There’s seriously something wrong when we lob more moral outrage at the victims of Hollywood injustice than the perpetrators themselves. Katee Sackhoff isn’t a sociologist, civil/women’s rights lawyer, community organizer or anything of the like. To expect her to always have some dazzling hour-long response ready to go in the case she gets asked about women’s issues at a Con is unfair and misguided. How quickly we condemn those that don’t throw themselves on the pyre to placate our own outrage.

  • Why?

    Greg my man, you make some good points, but money ain’t everything. Dignity and respect last longer and when you’ve established yourself as someone who”will do it” in Hollywood, all that shits out the window. So what, you get blacklisted, there are hundreds of artist who’ve been blacklisted and came back and why would you want to be apart of a system like that? Again, I just can’t wrap my mind around your unwillingness to see this. Harrison, Viola, Asa, Kingsley aren’t hurting for money. They could’ve took a stand. No way will I make excuses for them. Will I see them film, probably..but it’s because I loved the book. If I walked around all my life worried about who I would offend, I’d be nothing. Do I love serving tables? No, but does everyone I work with respect me? Yes. At least I think they do. She’s going to be old one day and when she looks back at her body of work, I just hope she has no regrets.

    Try to understand, she said nothing that had any merit. Nothing and you’re giving her an out and as for your MLK and Malcolm reference, I’m a half black/half asian man married to a white woman living in Arizona via. New York. I have seen the ugly face of inequality and I have learned that you never turn away, you fight it. Nothing is worth working in a place that you are not happy. She seems happy, hence the reason for the half ass response, but try asking some whose been looked over in Hollywood and you will get a completely different response. At least act like it’s happening and that your not cool with it. If your the type that doesn’t like to ripple the waters that’s one thing, but how will people remember you, as a fighter? (you probably do) but all I see is the face of oppression. She’s excepted her fate and so have I.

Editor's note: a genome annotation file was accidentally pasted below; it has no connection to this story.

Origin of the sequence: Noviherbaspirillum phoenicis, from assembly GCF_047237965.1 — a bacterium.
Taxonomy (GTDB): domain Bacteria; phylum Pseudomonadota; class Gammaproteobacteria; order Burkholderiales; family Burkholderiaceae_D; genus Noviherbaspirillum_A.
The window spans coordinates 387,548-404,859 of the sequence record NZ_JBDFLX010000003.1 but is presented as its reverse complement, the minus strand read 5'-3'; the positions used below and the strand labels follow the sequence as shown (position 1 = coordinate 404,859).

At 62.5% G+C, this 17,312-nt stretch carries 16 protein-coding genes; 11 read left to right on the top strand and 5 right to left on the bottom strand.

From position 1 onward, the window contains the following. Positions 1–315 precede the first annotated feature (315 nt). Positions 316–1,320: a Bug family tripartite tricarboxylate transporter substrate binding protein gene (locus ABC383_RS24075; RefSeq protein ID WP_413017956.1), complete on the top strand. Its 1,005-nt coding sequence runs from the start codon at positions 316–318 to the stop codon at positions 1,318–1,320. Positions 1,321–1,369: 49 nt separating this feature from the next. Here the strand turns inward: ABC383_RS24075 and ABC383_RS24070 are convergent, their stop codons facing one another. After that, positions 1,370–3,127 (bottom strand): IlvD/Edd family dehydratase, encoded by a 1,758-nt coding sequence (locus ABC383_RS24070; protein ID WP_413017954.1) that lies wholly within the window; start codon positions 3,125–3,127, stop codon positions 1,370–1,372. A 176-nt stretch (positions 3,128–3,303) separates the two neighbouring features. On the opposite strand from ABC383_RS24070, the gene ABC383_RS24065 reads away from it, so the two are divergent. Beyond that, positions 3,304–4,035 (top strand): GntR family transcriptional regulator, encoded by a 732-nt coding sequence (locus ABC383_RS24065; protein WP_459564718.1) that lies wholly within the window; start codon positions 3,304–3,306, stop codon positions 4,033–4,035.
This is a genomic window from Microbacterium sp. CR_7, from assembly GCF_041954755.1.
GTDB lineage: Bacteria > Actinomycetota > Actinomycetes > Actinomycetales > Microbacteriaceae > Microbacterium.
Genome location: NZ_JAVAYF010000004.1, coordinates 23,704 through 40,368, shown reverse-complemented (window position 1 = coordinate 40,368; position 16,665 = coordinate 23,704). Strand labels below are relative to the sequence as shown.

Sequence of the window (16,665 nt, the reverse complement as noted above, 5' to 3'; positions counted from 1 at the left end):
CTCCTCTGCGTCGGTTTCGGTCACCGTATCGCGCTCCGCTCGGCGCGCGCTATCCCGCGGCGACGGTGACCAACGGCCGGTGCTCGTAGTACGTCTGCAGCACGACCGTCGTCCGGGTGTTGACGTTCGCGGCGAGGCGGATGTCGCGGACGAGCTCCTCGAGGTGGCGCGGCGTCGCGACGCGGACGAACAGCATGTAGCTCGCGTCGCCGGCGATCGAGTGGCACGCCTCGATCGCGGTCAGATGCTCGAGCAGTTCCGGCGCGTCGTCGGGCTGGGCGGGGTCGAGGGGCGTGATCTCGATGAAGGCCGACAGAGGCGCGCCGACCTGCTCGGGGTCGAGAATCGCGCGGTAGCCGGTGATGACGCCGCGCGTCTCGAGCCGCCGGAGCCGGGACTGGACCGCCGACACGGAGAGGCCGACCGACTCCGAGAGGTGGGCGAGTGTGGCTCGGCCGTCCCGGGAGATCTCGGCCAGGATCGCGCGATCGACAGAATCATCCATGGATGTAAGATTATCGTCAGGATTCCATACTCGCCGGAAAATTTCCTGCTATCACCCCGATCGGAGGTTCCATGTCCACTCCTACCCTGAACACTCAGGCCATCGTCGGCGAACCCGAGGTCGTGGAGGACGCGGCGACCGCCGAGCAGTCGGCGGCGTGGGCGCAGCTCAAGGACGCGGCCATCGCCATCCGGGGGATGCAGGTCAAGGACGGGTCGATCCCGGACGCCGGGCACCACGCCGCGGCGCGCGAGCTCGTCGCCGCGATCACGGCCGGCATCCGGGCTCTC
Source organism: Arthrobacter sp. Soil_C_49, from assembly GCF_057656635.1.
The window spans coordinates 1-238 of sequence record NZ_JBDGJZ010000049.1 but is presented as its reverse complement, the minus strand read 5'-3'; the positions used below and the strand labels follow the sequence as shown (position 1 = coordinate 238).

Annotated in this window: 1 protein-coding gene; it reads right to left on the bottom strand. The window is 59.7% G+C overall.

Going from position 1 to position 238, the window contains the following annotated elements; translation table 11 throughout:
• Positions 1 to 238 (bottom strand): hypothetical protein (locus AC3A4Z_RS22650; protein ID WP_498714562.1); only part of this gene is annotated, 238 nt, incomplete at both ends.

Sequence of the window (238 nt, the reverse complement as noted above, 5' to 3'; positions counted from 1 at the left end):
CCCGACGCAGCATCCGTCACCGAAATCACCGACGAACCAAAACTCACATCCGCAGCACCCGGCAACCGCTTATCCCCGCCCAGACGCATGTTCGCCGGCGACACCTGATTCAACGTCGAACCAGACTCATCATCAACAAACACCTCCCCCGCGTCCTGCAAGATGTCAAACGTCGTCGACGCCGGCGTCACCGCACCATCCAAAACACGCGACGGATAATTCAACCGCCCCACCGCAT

• Anonymous

    “Dignity and respect…”

    So why should her dignity and respect hinge on her calling out Hollywood at every opportunity? She’s a person, not an ideal, and she has the right to take a more moderate approach. We shouldn’t make her into something she’s not. I see parallels with President Obama: when he took office many black folks – including some in my own family – thought he was going to/should spend all his time dealing with race issues, and when he didn’t they considered him a traitor/sell-out/disappointment. You can’t tell me that being calm, intelligent, thoughtful, and professional is any less powerful than ranting about racial injustice every week.

    “there are hundreds of artist who’ve been blacklisted and came back”

    As I’m sure there are hundreds or thousands who have been blacklisted and never came back, or never achieved anything close to what they had before they got on the wrong side of those at the top. And, again, it’s a whole lot more difficult to enact change when you’re on the outside. Actresses like Jolie, Streep, Roberts, Berry, etc are more capable of enacting change now than they were in their early acting careers because they put their heads down, did good work in the face of many obstacles, and made themselves valuable commodities in the business. They worked within the system that existed at the time and through hard work gave themselves the tools to be able to turn down roles/films, advocate for better representation, green-light films, and hire women. That’s how it’s done. Would Kathryn Bigelow have gotten Hurt Locker and won an Academy Award had she spent most of her time ranting at the industry she worked within? And do you think that she couldn’t speak on gender issues in Hollywood while still working within that biased system?